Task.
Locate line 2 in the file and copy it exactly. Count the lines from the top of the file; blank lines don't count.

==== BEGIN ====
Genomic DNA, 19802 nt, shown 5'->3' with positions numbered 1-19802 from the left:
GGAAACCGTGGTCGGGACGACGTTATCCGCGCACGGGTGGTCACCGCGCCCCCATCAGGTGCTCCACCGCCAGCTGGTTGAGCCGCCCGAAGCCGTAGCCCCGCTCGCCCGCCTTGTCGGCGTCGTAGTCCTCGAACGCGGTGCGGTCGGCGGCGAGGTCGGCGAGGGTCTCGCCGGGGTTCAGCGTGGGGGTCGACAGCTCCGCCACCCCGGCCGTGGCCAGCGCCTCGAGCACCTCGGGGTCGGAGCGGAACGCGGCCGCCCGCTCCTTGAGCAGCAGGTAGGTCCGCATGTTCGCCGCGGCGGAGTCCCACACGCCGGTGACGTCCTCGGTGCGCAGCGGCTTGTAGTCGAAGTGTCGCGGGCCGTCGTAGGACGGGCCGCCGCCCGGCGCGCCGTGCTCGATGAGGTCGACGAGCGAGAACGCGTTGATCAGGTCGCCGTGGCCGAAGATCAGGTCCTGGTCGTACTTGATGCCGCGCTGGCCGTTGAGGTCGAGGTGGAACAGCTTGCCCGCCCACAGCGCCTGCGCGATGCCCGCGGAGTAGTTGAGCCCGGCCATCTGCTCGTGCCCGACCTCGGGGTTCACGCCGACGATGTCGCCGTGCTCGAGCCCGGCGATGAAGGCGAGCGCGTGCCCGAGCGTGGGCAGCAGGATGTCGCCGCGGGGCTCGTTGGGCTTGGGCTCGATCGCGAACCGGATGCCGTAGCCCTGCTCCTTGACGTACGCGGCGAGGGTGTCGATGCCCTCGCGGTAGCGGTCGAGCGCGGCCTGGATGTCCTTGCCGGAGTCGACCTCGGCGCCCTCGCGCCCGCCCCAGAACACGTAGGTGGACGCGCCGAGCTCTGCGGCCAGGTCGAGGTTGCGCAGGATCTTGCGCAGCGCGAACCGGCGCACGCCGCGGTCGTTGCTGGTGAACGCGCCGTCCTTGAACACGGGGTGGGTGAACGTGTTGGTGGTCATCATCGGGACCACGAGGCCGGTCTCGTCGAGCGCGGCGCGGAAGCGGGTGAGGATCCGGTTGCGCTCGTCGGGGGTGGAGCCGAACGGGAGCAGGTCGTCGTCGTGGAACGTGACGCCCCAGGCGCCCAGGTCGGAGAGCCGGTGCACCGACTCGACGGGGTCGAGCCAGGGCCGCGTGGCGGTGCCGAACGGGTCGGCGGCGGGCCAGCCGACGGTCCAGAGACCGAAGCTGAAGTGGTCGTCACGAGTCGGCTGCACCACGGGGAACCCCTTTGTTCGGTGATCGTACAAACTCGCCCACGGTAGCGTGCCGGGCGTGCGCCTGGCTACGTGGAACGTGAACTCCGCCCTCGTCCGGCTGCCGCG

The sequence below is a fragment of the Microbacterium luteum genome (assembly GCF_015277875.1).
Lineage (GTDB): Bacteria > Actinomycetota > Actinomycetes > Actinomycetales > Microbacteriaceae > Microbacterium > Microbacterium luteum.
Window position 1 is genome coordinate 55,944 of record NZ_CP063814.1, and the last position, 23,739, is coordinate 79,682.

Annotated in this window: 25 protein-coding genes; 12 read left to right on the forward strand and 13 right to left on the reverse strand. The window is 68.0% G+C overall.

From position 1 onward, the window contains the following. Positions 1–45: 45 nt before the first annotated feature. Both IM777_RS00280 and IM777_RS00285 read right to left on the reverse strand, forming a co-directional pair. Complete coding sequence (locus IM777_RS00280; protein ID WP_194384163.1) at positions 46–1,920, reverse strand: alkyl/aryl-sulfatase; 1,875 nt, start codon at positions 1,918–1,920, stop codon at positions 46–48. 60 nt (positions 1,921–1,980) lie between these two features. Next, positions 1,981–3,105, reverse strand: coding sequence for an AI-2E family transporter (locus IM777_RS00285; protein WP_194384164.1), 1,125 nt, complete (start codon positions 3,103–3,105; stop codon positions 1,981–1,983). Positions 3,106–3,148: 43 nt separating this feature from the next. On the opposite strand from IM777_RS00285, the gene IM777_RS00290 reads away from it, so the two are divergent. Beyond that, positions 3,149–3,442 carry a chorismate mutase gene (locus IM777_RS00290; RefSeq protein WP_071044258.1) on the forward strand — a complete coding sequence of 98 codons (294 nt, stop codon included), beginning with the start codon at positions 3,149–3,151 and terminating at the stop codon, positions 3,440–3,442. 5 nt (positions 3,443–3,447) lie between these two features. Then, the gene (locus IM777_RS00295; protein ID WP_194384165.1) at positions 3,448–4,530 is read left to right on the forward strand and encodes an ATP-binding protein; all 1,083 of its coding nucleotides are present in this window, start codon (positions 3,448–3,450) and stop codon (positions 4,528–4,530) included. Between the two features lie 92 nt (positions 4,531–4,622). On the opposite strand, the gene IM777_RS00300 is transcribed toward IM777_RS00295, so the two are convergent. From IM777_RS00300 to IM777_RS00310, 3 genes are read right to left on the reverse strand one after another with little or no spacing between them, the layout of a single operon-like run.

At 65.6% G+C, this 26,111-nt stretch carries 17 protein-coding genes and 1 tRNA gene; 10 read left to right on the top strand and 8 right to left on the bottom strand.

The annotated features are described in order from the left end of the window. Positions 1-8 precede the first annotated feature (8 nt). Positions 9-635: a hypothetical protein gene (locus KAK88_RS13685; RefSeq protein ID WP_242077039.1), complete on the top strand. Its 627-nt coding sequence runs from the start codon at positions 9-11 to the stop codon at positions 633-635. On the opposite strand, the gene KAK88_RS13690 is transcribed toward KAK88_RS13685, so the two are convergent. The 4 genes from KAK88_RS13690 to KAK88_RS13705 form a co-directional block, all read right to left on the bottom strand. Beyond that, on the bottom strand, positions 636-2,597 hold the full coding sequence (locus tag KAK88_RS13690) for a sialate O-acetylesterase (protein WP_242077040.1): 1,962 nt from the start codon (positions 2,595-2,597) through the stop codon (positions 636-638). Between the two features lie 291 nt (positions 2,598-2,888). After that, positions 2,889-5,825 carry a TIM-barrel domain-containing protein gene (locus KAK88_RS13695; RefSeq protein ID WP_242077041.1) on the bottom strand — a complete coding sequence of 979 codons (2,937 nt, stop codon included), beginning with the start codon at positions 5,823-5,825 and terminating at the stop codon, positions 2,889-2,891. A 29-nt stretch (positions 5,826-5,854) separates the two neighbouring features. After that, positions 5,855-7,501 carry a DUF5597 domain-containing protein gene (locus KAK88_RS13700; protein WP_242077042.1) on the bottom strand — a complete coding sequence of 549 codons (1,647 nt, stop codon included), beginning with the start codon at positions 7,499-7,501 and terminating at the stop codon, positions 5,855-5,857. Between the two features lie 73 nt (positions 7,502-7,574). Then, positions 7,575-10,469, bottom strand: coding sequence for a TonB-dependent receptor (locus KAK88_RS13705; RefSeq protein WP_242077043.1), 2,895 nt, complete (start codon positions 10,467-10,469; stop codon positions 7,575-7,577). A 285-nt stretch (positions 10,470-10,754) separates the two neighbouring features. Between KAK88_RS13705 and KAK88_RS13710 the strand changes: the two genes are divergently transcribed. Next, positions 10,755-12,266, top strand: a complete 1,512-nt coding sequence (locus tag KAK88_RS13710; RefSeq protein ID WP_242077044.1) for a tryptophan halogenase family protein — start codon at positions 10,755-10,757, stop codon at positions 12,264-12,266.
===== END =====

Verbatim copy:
GGAAACCGTGGTCGGGACGACGTTATCCGCGCACGGGTGGTCACCGCGCCCCCATCAGGTGCTCCACCGCCAGCTGGTTGAGCCGCCCGAAGCCGTAGCCCCGCTCGCCCGCCTTGTCGGCGTCGTAGTCCTCGAACGCGGTGCGGTCGGCGGCGAGGTCGGCGAGGGTCTCGCCGGGGTTCAGCGTGGGGGTCGACAGCTCCGCCACCCCGGCCGTGGCCAGCGCCTCGAGCACCTCGGGGTCGGAGCGGAACGCGGCCGCCCGCTCCTTGAGCAGCAGGTAGGTCCGCATGTTCGCCGCGGCGGAGTCCCACACGCCGGTGACGTCCTCGGTGCGCAGCGGCTTGTAGTCGAAGTGTCGCGGGCCGTCGTAGGACGGGCCGCCGCCCGGCGCGCCGTGCTCGATGAGGTCGACGAGCGAGAACGCGTTGATCAGGTCGCCGTGGCCGAAGATCAGGTCCTGGTCGTACTTGATGCCGCGCTGGCCGTTGAGGTCGAGGTGGAACAGCTTGCCCGCCCACAGCGCCTGCGCGATGCCCGCGGAGTAGTTGAGCCCGGCCATCTGCTCGTGCCCGACCTCGGGGTTCACGCCGACGATGTCGCCGTGCTCGAGCCCGGCGATGAAGGCGAGCGCGTGCCCGAGCGTGGGCAGCAGGATGTCGCCGCGGGGCTCGTTGGGCTTGGGCTCGATCGCGAACCGGATGCCGTAGCCCTGCTCCTTGACGTACGCGGCGAGGGTGTCGATGCCCTCGCGGTAGCGGTCGAGCGCGGCCTGGATGTCCTTGCCGGAGTCGACCTCGGCGCCCTCGCGCCCGCCCCAGAACACGTAGGTGGACGCGCCGAGCTCTGCGGCCAGGTCGAGGTTGCGCAGGATCTTGCGCAGCGCGAACCGGCGCACGCCGCGGTCGTTGCTGGTGAACGCGCCGTCCTTGAACACGGGGTGGGTGAACGTGTTGGTGGTCATCATCGGGACCACGAGGCCGGTCTCGTCGAGCGCGGCGCGGAAGCGGGTGAGGATCCGGTTGCGCTCGTCGGGGGTGGAGCCGAACGGGAGCAGGTCGTCGTCGTGGAACGTGACGCCCCAGGCGCCCAGGTCGGAGAGCCGGTGCACCGACTCGACGGGGTCGAGCCAGGGCCGCGTGGCGGTGCCGAACGGGTCGGCGGCGGGCCAGCCGACGGTCCAGAGACCGAAGCTGAAGTGGTCGTCACGAGTCGGCTGCACCACGGGGAACCCCTTTGTTCGGTGATCGTACAAACTCGCCCACGGTAGCGTGCCGGGCGTGCGCCTGGCTACGTGGAACGTGAACTCCGCCCTCGTCCGGCTGCCGCG